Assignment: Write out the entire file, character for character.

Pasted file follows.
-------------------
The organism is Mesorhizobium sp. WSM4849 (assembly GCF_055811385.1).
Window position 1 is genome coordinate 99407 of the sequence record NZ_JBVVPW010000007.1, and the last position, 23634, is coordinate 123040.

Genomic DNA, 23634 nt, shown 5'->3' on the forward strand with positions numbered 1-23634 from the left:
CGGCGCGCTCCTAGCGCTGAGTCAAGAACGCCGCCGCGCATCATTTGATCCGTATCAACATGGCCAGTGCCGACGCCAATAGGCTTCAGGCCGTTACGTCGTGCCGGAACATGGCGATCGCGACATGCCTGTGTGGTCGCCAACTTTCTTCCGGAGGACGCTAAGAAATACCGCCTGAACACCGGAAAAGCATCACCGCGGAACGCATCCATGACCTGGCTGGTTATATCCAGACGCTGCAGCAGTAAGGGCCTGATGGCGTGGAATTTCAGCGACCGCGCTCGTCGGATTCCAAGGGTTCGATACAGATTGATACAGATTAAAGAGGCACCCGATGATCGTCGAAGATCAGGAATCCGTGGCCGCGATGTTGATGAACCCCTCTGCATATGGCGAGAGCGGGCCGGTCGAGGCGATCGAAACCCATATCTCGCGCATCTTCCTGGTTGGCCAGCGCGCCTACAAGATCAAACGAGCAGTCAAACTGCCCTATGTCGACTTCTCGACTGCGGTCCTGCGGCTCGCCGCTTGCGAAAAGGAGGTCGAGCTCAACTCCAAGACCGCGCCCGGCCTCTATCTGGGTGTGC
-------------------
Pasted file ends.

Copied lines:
The organism is Mesorhizobium sp. WSM4849 (assembly GCF_055811385.1).
Window position 1 is genome coordinate 99407 of the sequence record NZ_JBVVPW010000007.1, and the last position, 23634, is coordinate 123040.

Genomic DNA, 23634 nt, shown 5'->3' on the forward strand with positions numbered 1-23634 from the left:
CGGCGCGCTCCTAGCGCTGAGTCAAGAACGCCGCCGCGCATCATTTGATCCGTATCAACATGGCCAGTGCCGACGCCAATAGGCTTCAGGCCGTTACGTCGTGCCGGAACATGGCGATCGCGACATGCCTGTGTGGTCGCCAACTTTCTTCCGGAGGACGCTAAGAAATACCGCCTGAACACCGGAAAAGCATCACCGCGGAACGCATCCATGACCTGGCTGGTTATATCCAGACGCTGCAGCAGTAAGGGCCTGATGGCGTGGAATTTCAGCGACCGCGCTCGTCGGATTCCAAGGGTTCGATACAGATTGATACAGATTAAAGAGGCACCCGATGATCGTCGAAGATCAGGAATCCGTGGCCGCGATGTTGATGAACCCCTCTGCATATGGCGAGAGCGGGCCGGTCGAGGCGATCGAAACCCATATCTCGCGCATCTTCCTGGTTGGCCAGCGCGCCTACAAGATCAAACGAGCAGTCAAACTGCCCTATGTCGACTTCTCGACTGCGGTCCTGCGGCTCGCCGCTTGCGAAAAGGAGGTCGAGCTCAACTCCAAGACCGCGCCCGGCCTCTATCTGGGTGTGC